UMass needs better public transportation

Then again, so does all of America

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Anish Roy / Daily Collegian

By Zach Leach, Collegian Columnist

Over winter break, I went back home to Atlanta and visited some of my friends at Georgia Tech. We went out one night on campus, and at around midnight I asked about getting a bus (which are called “Stingers” at Georgia Tech) back to the dorms. My friend told me that it wouldn’t be necessary, pulled out their phone, and told me they were going to call a “Stingerette.” Fifteen minutes later, a Stingerette van pulled up to the sidewalk and took us all right back to the dorm. The use of these vans is completely free to students, and they run all night. These Stingerettes essentially serve as a free Uber for students, allowing everyone to get back safely at the end of the night.

Don’t get me wrong, I’m a big fan of the Pioneer Valley Transit Authority and I appreciate the work of all of its drivers. It’s important to acknowledge, however, that the system has its faults. Between scheduling errors and busses not being where they’re supposed to be, traveling via the PVTA during the day frequently proves difficult. Additionally, overcrowding on all of the busses is not only inconvenient, it’s a safety hazard in the wake of a pandemic. I believe that the biggest issue one faces when riding the PVTA is attempting to travel at night. Busses become limited at night which means students have fewer options to get back home safely, at the time when it’s most important.

A “Stingerette”-style system adopted at the University of Massachusetts would make travelling at night much more convenient and safer for students. An obvious counterpoint to this claim is that the University already doesn’t have enough bus drivers, so where would they find the people to drive these vehicles? The answer is pretty simple: UMass needs to pay their drivers more. UMass not paying their employees enough is a large issue, and is no way isolated to bus drivers. What seems like every year, UMass admits its largest class in history and continues to try and fit more students into an already-cramped campus. With all of these new students, UMass is bound to have a couple of extra dollars lying around to pay their employees with.

One may argue that bus drivers at UMass are already being paid enough. Their starting wage of $18 an hour is the highest paid job offered to students at the university. This is indicative of a problem that runs much deeper than bus drivers. The highest paid job offered to students is only a couple dollars above the state’s minimum wage. Additionally, student workers are limited to only 20 hours a week during the academic year. This means a student has the potential to earn, at most, around $11,000 for the academic year. This is only 15.7% of the average salary of a UMass worker. Furthermore, Chancellor Subbaswamy earns a salary of approximately $502,000 per year; 791.7% higher than the average salary of a UMass employee and 4563.6% higher than the most a student can make as a bus driver. Given that Chancellor Subbaswamy is not even the highest paid employee at UMass, I think it’s safe to assume that the University should make it a priority to pay student workers more for their labor.

A lack of adequate public transport is an issue that affects all of America, not just UMass. The majority of the developed world has high-speed rail systems in place which provide citizens with an affordable option to travel long distances. It is unlikely we will ever see a system like this in America due to extensive lobbying from major airlines. Because of this, travelling is not a right, but becomes a privilege that is only available to the upper class.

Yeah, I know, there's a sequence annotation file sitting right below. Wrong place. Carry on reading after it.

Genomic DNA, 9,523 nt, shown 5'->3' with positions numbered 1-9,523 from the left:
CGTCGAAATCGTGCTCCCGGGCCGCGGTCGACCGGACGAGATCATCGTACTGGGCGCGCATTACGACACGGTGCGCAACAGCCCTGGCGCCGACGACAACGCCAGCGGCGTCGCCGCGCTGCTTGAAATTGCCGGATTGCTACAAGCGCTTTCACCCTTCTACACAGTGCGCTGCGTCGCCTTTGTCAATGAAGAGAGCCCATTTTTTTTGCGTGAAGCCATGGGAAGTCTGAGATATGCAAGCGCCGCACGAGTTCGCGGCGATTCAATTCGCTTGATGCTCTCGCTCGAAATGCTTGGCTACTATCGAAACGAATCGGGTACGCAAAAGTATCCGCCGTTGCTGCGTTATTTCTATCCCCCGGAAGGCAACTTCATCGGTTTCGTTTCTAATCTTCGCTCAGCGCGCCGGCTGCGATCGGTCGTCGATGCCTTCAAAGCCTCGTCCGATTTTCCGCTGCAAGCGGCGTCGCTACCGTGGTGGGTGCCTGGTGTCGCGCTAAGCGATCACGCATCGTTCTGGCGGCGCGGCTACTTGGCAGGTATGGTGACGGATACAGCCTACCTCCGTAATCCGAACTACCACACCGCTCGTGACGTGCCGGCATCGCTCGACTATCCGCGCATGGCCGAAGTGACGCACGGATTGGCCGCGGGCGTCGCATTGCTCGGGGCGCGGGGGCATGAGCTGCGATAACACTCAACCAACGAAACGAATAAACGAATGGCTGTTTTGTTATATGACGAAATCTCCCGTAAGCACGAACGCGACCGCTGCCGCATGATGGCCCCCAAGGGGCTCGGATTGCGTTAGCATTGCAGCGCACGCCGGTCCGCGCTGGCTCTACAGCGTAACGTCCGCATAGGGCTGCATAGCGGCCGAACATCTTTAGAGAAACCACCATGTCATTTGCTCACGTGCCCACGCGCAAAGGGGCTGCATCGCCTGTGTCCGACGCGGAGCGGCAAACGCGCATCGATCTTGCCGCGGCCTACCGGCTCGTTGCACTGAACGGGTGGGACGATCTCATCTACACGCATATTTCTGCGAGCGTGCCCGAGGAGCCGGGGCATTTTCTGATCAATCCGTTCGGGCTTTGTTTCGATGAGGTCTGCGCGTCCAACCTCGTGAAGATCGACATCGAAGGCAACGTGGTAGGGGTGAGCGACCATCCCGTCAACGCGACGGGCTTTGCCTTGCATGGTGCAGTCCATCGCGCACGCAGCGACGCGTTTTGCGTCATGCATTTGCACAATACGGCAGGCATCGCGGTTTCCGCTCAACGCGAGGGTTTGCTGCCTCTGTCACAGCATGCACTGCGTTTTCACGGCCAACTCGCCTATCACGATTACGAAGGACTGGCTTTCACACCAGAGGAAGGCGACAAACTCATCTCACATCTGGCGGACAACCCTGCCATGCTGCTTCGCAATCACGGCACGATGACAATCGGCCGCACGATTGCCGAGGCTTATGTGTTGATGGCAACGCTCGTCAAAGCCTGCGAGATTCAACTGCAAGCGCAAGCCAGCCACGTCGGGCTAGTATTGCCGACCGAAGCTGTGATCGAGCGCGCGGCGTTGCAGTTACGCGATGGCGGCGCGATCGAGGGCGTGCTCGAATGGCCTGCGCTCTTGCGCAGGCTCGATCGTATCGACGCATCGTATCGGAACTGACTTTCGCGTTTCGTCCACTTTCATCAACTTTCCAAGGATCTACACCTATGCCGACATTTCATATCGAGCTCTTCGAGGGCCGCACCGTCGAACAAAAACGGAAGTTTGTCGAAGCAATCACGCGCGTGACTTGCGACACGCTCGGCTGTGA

This nationwide aversion to public transportation directly impacts students all over the country. UMass makes an effort to continue being a campus where anyone can have car and easily get around. Those without cars are told that they can easily walk wherever they need to go- unless their destination is too far, or it’s snowing, or the sidewalk are inaccessible due to a build-up of ice, or the temperature is in the negatives, which are all scenarios that occur quite frequently on the campus. These students without cars are forced to turn to the grossly inadequate PVTA system, and if it’s too late in the night, it may not even be available to them. UMass directly contributes to the notion that travelling is a privilege, instead of granting students the right they deserve.

In Atlanta, we have a small subway system that runs through the city called the Metropolitan Atlanta Rapid Transit Authority or MARTA. This system has the potential to be much bigger, but none of the surrounding areas will allow MARTA to run in their town. This is because they’re afraid that having this affordable transportation option running from the city to the suburbs will cause homeless people to travel to their towns. This phenomenon is not isolated to Atlanta and is something we see in a number of major cities across America. This shows that this country’s aversion to public transportation is not all about profits—it also has to do with the stigma surrounding people who use these systems to get around.

Obviously, a high-speed rail system is not plausible for our university to implement, but there are a number of ways UMass could improve its public transportation. An implementation of a “Stingerette”-style system would allow for students to travel back to their dorms at night safely and conveniently. An influx of cash into the PVTA system would allow for more drivers, better working conditions and increased bus availability at night. UMass has a working public transportation system, but that doesn’t mean there aren’t steps that should be taken to improve it.

 

Zach Leach can be reached at [email protected]